Artificially sweetened food and beverages that claim to be low in calories may not actually be the best kinds of food for those seeking to lose weight a new study suggests. In fact, these may even make them fat.
Dana Small, Yale University School of Medicine professor of psychiatry and lead author on the study, said that the brain could get confused if there is a mismatch between the perceived sweetness and actual calorie content of a food product. This may lead to slower metabolism, which in turn could result in increased risks for diabetes and other metabolic diseases, Tech Times reports.
The assumption that more calories trigger greater metabolic and brain response is wrong. Calories are only half of the equation; sweet taste perception is the other half.
Basically, the study says that the brain appears to dictate how much calories to metabolize depending on the sweetness of a food item, sending weaker or stronger signals so that the body can process the food.
The researchers scanned the brains of 15 people as they drank regular and diet soda, measuring the amount of energy the participants burned. The team found that low-calorie beverages that tasted sweeter triggered a better metabolic response compared to both low or high-calorie drinks that were not as sweet.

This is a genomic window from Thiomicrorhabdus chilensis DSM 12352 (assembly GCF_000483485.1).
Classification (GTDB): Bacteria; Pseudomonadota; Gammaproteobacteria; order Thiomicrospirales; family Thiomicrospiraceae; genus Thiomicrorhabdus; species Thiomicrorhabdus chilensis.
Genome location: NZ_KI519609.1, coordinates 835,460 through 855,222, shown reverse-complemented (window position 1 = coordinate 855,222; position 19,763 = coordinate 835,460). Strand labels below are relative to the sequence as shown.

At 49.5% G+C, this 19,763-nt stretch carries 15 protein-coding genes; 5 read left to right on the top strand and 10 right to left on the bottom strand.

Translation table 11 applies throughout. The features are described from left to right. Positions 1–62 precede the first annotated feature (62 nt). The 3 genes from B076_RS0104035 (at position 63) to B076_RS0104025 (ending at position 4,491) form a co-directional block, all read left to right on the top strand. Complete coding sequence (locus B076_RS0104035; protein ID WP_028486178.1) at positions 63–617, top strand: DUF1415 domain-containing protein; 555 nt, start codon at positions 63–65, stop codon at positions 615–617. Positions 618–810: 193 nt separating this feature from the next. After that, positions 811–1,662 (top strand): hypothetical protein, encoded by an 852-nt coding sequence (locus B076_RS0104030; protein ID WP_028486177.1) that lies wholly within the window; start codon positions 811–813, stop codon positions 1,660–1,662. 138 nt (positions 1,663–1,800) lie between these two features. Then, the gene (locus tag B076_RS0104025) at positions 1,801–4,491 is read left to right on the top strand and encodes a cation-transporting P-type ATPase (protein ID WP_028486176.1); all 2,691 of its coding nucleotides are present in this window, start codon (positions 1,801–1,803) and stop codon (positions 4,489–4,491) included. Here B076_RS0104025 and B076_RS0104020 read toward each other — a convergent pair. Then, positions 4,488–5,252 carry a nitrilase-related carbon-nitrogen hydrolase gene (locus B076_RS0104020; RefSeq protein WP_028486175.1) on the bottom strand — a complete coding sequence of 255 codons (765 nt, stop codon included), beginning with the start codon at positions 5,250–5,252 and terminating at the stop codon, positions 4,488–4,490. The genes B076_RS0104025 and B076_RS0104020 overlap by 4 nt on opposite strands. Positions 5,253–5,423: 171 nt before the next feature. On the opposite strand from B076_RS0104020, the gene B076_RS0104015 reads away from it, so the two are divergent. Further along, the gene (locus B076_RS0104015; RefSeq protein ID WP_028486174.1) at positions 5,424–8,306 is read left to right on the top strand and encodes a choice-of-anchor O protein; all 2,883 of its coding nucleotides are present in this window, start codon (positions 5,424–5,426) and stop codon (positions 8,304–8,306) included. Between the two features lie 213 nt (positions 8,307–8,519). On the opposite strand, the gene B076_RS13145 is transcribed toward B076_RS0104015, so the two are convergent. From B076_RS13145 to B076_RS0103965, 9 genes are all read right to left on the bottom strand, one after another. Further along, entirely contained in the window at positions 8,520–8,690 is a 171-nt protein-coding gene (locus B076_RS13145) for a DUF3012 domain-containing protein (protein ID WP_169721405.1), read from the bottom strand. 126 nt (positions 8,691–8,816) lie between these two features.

“Our bodies evolved to efficiently use the energy sources available in nature. Our modern food environment is characterized by energy sources our bodies have never seen before,” Small explained.
However, some experts don’t agree with the findings, saying that it is too early to determine if these findings are conclusive. Dominic Dwyer of the University of Cardiff said, “What the paper does imply, correctly in my view, is that mismatches between calories and sweetness interfere with metabolism of calories.” But the link between unprocessed calories and metabolic diseases needs more research, he added.
The study was published in the journal Current Biology.